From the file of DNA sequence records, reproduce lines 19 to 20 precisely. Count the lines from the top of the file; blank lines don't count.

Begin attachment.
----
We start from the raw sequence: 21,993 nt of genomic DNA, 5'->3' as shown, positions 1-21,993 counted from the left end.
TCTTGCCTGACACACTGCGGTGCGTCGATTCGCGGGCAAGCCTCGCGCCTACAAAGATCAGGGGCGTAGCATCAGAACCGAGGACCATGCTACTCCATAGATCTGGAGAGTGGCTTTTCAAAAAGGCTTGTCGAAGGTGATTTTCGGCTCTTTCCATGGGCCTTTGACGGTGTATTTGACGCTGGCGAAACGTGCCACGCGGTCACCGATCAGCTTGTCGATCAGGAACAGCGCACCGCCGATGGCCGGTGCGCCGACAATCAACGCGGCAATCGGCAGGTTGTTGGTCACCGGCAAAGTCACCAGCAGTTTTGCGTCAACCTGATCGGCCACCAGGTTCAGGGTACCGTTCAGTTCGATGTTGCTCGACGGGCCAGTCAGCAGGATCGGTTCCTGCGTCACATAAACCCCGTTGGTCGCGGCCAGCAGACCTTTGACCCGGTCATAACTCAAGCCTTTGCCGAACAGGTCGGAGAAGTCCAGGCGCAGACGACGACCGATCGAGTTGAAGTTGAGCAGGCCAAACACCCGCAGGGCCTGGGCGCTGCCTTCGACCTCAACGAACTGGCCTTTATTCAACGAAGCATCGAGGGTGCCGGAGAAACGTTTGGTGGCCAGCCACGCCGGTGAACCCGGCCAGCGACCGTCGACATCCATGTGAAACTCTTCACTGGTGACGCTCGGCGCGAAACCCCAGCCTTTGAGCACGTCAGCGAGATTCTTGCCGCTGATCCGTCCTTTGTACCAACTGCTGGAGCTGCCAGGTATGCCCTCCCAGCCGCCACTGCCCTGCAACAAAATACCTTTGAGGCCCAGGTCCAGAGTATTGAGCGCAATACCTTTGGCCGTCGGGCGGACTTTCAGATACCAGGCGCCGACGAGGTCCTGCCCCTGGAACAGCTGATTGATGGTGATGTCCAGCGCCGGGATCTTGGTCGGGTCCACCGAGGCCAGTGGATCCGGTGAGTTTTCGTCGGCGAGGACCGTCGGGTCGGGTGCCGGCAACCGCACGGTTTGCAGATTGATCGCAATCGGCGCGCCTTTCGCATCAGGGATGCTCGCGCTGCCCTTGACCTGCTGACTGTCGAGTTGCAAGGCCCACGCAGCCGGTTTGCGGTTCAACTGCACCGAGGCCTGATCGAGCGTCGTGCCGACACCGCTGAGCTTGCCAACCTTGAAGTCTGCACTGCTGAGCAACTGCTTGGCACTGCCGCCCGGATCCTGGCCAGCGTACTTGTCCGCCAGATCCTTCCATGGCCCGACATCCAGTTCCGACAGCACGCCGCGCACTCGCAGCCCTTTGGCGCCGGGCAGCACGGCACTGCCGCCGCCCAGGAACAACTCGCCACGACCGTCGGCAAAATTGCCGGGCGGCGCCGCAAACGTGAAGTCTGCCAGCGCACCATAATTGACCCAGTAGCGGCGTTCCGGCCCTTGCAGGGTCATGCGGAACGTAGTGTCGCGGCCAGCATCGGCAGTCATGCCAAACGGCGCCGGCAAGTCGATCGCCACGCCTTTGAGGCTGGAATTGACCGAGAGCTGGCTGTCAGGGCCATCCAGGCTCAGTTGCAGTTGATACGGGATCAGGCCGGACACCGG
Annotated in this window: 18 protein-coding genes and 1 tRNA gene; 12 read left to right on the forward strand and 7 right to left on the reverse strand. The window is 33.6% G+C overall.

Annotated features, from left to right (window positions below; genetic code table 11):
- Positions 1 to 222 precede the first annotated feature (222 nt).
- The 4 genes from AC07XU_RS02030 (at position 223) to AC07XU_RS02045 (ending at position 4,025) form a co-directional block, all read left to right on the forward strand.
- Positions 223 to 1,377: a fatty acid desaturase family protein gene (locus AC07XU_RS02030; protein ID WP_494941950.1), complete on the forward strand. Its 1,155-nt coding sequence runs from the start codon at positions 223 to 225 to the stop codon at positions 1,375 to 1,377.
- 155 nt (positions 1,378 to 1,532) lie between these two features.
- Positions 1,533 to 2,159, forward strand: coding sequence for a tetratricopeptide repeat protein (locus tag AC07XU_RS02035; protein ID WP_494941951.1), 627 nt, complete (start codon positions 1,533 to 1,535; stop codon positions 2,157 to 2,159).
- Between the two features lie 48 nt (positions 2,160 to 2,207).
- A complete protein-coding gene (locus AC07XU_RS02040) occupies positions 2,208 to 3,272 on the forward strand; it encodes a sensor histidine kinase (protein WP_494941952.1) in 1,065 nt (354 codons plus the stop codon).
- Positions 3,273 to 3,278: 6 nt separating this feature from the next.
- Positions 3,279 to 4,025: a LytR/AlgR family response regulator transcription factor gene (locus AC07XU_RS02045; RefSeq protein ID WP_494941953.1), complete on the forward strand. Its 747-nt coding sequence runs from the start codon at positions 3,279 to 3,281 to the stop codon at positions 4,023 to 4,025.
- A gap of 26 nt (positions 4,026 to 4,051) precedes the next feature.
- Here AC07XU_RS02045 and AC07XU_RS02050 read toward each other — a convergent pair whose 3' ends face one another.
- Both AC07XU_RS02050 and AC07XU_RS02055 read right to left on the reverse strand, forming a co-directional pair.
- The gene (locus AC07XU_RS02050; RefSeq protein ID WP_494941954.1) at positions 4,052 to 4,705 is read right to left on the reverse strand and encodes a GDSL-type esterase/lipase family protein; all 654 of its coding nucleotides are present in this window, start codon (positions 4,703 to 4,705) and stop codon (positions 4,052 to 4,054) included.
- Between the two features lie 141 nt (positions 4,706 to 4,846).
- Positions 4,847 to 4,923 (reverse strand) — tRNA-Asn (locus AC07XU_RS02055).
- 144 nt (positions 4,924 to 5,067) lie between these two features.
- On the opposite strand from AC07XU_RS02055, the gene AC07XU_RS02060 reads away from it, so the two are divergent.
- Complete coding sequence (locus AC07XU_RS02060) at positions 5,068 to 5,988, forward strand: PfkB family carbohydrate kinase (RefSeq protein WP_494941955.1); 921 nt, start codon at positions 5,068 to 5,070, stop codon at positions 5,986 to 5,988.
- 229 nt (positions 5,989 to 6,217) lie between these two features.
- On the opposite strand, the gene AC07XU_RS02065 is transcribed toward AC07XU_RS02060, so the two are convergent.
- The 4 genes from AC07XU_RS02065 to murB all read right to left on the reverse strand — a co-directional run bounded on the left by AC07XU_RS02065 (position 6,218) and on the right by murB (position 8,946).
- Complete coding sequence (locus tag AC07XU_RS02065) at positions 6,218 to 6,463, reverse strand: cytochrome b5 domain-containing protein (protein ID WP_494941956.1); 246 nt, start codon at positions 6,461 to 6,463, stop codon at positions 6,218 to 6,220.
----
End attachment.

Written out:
- Positions 4,847 to 4,923 (reverse strand) — tRNA-Asn (locus AC07XU_RS02055).
- 144 nt (positions 4,924 to 5,067) lie between these two features.